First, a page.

The elephant in the room is the unstated, unaddressed issue that everyone tiptoes around. A healthy team or group doesn't let elephants wander around for long, because even a baby elephant takes up too much space, and consumes too much of the team's resources. And like real elephants, the older they get, the more expensive is their upkeep.
If we suspect the presence of elephants, we want to hunt them down, and either terminate them or shoo them away, but we must track them first. Here's Part I of a collection of indicators that elephants might be lurking about. This part emphasizes personal interactions and behavior.
- You're beyond careful — you're guarded
- You take care with what you say and how you say it, but sometimes the care required is so burdensome that entire subjects are off limits.
- Important topics are discussible with only a limited set of confidants
- You can discuss certain topics with trusted confidants, but with certain others, you can never discuss them — especially those with power.
- Keeping silent
- In meetings, real or virtual, you keep silent about some topics, or you see someone else keep silent about something you know they know about.
- You (or someone else) has asked a sympathetic leader for a private chat
- You or someone you know has confided in a sympathetic leader or manager about goings-on you can't discuss with the appropriate manager. The need to seek assistance elsewhere is evidence that something can't be discussed in the appropriate venue.
- You've been told directly to stop talking about something
- Your boss or a peer has advised you to stop raising a specific issue, "for your own good." Probably you aren't the first person to have received such advice. This advice can be a form of elephant-hiding thicket maintenance.
- Too-vigorous elephant denial
- You suspect the presence of an elepIf we suspect the presence of
elephants, we want to hunt
them down, but we must
track them firsthant, and you've tried to confirm your suspicion with peers. They vigorously denied the possibility — too vigorously.
- A, B, C, and possibly others, are in conversation. A speaks, and the eyes of B and C lock together, without a word spoken. B and C dare not speak openly, but they feel the need to communicate, by eye, "Are you thinking what I'm thinking?"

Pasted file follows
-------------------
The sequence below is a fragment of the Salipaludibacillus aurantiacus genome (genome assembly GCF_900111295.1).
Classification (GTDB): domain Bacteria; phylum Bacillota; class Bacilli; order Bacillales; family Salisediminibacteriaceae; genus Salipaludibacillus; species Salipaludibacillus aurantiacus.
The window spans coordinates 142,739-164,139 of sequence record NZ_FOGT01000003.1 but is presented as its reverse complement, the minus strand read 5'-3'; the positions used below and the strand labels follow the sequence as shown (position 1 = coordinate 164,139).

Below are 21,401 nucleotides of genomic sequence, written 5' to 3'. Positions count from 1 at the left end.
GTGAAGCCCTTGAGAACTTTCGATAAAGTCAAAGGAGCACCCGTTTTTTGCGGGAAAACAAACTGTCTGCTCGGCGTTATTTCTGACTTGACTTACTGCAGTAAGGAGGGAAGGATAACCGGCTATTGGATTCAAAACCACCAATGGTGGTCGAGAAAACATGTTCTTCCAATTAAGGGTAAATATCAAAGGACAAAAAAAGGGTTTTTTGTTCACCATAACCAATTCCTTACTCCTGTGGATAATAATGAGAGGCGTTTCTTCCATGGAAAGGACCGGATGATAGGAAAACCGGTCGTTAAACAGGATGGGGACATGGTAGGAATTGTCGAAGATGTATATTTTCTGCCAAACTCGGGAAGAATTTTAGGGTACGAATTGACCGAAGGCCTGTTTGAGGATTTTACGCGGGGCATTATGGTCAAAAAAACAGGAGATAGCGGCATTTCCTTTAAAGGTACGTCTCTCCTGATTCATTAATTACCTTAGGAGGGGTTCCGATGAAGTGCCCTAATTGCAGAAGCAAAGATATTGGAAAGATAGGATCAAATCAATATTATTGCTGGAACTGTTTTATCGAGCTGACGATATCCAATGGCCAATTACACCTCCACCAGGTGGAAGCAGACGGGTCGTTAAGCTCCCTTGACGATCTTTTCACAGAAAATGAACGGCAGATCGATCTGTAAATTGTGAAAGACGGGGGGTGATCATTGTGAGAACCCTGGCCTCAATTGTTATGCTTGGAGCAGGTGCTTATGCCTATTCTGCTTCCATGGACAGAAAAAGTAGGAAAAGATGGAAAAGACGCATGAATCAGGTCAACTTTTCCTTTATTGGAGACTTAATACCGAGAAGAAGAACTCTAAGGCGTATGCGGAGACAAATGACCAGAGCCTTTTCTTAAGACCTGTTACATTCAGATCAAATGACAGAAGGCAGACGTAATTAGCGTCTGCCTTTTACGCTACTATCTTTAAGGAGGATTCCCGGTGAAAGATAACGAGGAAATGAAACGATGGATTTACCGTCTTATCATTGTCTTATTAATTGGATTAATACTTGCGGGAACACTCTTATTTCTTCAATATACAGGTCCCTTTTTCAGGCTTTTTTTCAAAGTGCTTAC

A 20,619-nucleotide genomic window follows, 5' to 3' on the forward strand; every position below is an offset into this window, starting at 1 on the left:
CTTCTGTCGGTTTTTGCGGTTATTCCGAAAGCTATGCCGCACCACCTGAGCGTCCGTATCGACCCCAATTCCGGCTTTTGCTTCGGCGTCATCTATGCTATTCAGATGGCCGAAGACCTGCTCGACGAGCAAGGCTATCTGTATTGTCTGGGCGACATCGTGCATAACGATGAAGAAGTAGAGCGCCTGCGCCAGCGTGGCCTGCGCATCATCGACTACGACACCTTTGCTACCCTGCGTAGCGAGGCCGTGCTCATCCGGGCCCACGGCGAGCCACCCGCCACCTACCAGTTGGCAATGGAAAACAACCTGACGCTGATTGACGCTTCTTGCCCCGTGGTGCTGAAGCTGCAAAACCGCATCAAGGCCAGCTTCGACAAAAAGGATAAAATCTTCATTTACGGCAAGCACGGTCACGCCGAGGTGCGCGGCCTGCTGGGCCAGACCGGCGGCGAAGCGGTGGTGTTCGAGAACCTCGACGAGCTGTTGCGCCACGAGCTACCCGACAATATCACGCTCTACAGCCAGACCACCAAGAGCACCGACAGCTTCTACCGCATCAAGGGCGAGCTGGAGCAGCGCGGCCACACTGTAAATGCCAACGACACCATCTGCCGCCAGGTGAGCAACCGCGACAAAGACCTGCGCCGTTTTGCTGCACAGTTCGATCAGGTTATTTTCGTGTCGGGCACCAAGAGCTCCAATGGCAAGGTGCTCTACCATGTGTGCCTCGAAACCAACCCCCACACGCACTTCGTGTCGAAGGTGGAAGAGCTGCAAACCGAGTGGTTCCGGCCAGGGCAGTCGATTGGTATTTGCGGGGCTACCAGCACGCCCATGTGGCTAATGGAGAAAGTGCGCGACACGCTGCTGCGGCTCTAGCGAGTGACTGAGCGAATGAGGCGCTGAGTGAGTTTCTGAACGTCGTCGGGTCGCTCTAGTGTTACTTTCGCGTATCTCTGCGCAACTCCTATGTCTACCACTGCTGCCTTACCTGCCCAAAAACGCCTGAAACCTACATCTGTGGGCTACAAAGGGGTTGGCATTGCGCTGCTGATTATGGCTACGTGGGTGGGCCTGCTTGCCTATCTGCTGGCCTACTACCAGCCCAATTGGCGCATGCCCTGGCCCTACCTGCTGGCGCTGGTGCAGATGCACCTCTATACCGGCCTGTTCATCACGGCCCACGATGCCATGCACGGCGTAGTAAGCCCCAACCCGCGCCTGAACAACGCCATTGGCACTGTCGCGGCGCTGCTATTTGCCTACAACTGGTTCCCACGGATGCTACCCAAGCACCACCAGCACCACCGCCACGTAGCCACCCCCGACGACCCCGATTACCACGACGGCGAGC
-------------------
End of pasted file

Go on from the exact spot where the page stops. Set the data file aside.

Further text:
- Sudden skidding stops or swerves
- You're engaged in conversation with another or others, talking quietly together about one elephant or another, when someone passes by or enters the room. Suddenly, halting possibly in mid-word, the speaker makes a quick shift to an innocent topic, giving the passerby the impression that the conversation was about that new topic. Your partners in conversation give no visible sign of recognizing the non sequitur.
Is every other day a tense, anxious, angry misery as you watch people around you, who couldn't even think their way through a game of Jacks, win at workplace politics and steal the credit and glory for just about everyone's best work including yours? Read 303 Secrets of Workplace Politics, filled with tips and techniques for succeeding in workplace politics. More info
For a discussion of the connection between "the elephant in the room" and confirmation bias, see "Confirmation Bias: Workplace Consequences Part I," Point Lookout for November 23, 2011.
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More articles on Workplace Politics:
- Knife-Edge Performers
- Some employees deliver performance episodically, while some deliver steady, but barely adequate performance.
Either way, they keep their managers drained and anxious, on the "knife edge" of terminating
them. How can you detect knife-edge performers, and what can you do about them?
- Are You a Fender?
- Taking political risks is part of the job, especially if you want the challenges and rewards that come
with increased responsibility. That's fair. But some people manage political risks by offloading them
onto subordinates. Be certain that the risk burden you carry is really your own — and that you
carry all of it yourself.
- On the Appearance of Impropriety
- Avoiding the appearance of impropriety is a frequent basis of business decisions. What does this mean,
what are the consequences of such avoiding, and when is it an appropriate choice?
- The Perils of Political Praise
- Political Praise is any public statement, praising (most often) an individual, and including a characterization
of the individual or the individual's deeds, and which spins or distorts in such a way that it advances
the praiser's own political agenda, possibly at the expense of the one praised.
- Big Egos and Other Misconceptions
- We often describe someone who arrogantly breezes through life with swagger and evident disregard for
others as having a "big ego." Maybe so. And maybe not. Let's have a closer look.
Forthcoming issues of Point Lookout
- Coming December 7: Reaching Agreements in Technological Contexts
- Reaching consensus in technological contexts presents special challenges. Problems can arise from interactions between the technological elements of the issue at hand, and the social dynamics of the group addressing that issue. Here are three examples. Available here and by RSS on December 7.
- And on December 14: Straw Man Variants
- The straw man fallacy is a famous rhetorical fallacy. Using it distorts debate and can lead groups to reach faulty conclusions. It's ad readily recognized, but it has some variants that are more difficult to spot. When unnoticed, trouble looms. Available here and by RSS on December 14.
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Beware any resource that speaks of "winning" at workplace politics or "defeating" it. You can benefit or not, but there is no score-keeping, and it isn't a game.